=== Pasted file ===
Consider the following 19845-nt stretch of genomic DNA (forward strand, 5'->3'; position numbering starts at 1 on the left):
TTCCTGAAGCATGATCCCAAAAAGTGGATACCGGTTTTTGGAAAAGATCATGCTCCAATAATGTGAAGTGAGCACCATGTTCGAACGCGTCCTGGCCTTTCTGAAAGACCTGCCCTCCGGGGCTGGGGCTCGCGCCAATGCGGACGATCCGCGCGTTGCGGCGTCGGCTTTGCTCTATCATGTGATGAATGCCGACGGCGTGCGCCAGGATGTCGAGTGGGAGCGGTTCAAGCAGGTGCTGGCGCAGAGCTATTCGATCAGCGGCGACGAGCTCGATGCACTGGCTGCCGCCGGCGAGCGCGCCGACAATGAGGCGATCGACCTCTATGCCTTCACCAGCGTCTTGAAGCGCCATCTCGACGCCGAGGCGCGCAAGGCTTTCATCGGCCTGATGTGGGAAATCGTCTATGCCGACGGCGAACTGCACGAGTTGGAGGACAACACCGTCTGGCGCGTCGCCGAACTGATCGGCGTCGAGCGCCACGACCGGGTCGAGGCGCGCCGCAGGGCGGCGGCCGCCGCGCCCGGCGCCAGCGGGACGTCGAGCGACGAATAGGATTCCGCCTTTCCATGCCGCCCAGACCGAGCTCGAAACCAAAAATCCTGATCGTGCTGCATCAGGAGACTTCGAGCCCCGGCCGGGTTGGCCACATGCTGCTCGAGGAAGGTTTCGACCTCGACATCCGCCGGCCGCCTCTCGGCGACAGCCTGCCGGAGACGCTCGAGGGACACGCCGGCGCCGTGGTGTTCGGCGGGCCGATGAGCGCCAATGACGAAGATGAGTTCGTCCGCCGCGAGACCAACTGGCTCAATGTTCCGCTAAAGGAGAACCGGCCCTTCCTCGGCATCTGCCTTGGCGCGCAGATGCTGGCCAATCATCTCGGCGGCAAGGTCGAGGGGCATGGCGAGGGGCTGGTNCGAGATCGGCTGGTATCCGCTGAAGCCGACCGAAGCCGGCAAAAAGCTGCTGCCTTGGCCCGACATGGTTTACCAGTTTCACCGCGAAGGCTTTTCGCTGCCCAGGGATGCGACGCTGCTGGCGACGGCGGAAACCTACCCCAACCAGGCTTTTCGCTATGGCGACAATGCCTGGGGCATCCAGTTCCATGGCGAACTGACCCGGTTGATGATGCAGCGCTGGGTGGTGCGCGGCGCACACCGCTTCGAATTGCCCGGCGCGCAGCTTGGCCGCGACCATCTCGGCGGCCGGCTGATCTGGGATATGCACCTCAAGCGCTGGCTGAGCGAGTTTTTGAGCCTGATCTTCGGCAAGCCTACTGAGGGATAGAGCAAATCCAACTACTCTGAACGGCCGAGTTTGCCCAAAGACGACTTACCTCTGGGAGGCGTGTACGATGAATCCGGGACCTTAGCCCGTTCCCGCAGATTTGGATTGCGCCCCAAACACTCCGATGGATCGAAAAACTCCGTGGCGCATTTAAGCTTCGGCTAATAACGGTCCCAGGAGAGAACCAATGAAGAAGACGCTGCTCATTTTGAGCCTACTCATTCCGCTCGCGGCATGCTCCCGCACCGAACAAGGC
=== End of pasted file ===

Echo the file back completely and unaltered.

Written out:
Consider the following 19845-nt stretch of genomic DNA (forward strand, 5'->3'; position numbering starts at 1 on the left):
TTCCTGAAGCATGATCCCAAAAAGTGGATACCGGTTTTTGGAAAAGATCATGCTCCAATAATGTGAAGTGAGCACCATGTTCGAACGCGTCCTGGCCTTTCTGAAAGACCTGCCCTCCGGGGCTGGGGCTCGCGCCAATGCGGACGATCCGCGCGTTGCGGCGTCGGCTTTGCTCTATCATGTGATGAATGCCGACGGCGTGCGCCAGGATGTCGAGTGGGAGCGGTTCAAGCAGGTGCTGGCGCAGAGCTATTCGATCAGCGGCGACGAGCTCGATGCACTGGCTGCCGCCGGCGAGCGCGCCGACAATGAGGCGATCGACCTCTATGCCTTCACCAGCGTCTTGAAGCGCCATCTCGACGCCGAGGCGCGCAAGGCTTTCATCGGCCTGATGTGGGAAATCGTCTATGCCGACGGCGAACTGCACGAGTTGGAGGACAACACCGTCTGGCGCGTCGCCGAACTGATCGGCGTCGAGCGCCACGACCGGGTCGAGGCGCGCCGCAGGGCGGCGGCCGCCGCGCCCGGCGCCAGCGGGACGTCGAGCGACGAATAGGATTCCGCCTTTCCATGCCGCCCAGACCGAGCTCGAAACCAAAAATCCTGATCGTGCTGCATCAGGAGACTTCGAGCCCCGGCCGGGTTGGCCACATGCTGCTCGAGGAAGGTTTCGACCTCGACATCCGCCGGCCGCCTCTCGGCGACAGCCTGCCGGAGACGCTCGAGGGACACGCCGGCGCCGTGGTGTTCGGCGGGCCGATGAGCGCCAATGACGAAGATGAGTTCGTCCGCCGCGAGACCAACTGGCTCAATGTTCCGCTAAAGGAGAACCGGCCCTTCCTCGGCATCTGCCTTGGCGCGCAGATGCTGGCCAATCATCTCGGCGGCAAGGTCGAGGGGCATGGCGAGGGGCTGGTNCGAGATCGGCTGGTATCCGCTGAAGCCGACCGAAGCCGGCAAAAAGCTGCTGCCTTGGCCCGACATGGTTTACCAGTTTCACCGCGAAGGCTTTTCGCTGCCCAGGGATGCGACGCTGCTGGCGACGGCGGAAACCTACCCCAACCAGGCTTTTCGCTATGGCGACAATGCCTGGGGCATCCAGTTCCATGGCGAACTGACCCGGTTGATGATGCAGCGCTGGGTGGTGCGCGGCGCACACCGCTTCGAATTGCCCGGCGCGCAGCTTGGCCGCGACCATCTCGGCGGCCGGCTGATCTGGGATATGCACCTCAAGCGCTGGCTGAGCGAGTTTTTGAGCCTGATCTTCGGCAAGCCTACTGAGGGATAGAGCAAATCCAACTACTCTGAACGGCCGAGTTTGCCCAAAGACGACTTACCTCTGGGAGGCGTGTACGATGAATCCGGGACCTTAGCCCGTTCCCGCAGATTTGGATTGCGCCCCAAACACTCCGATGGATCGAAAAACTCCGTGGCGCATTTAAGCTTCGGCTAATAACGGTCCCAGGAGAGAACCAATGAAGAAGACGCTGCTCATTTTGAGCCTACTCATTCCGCTCGCGGCATGCTCCCGCACCGAACAAGGC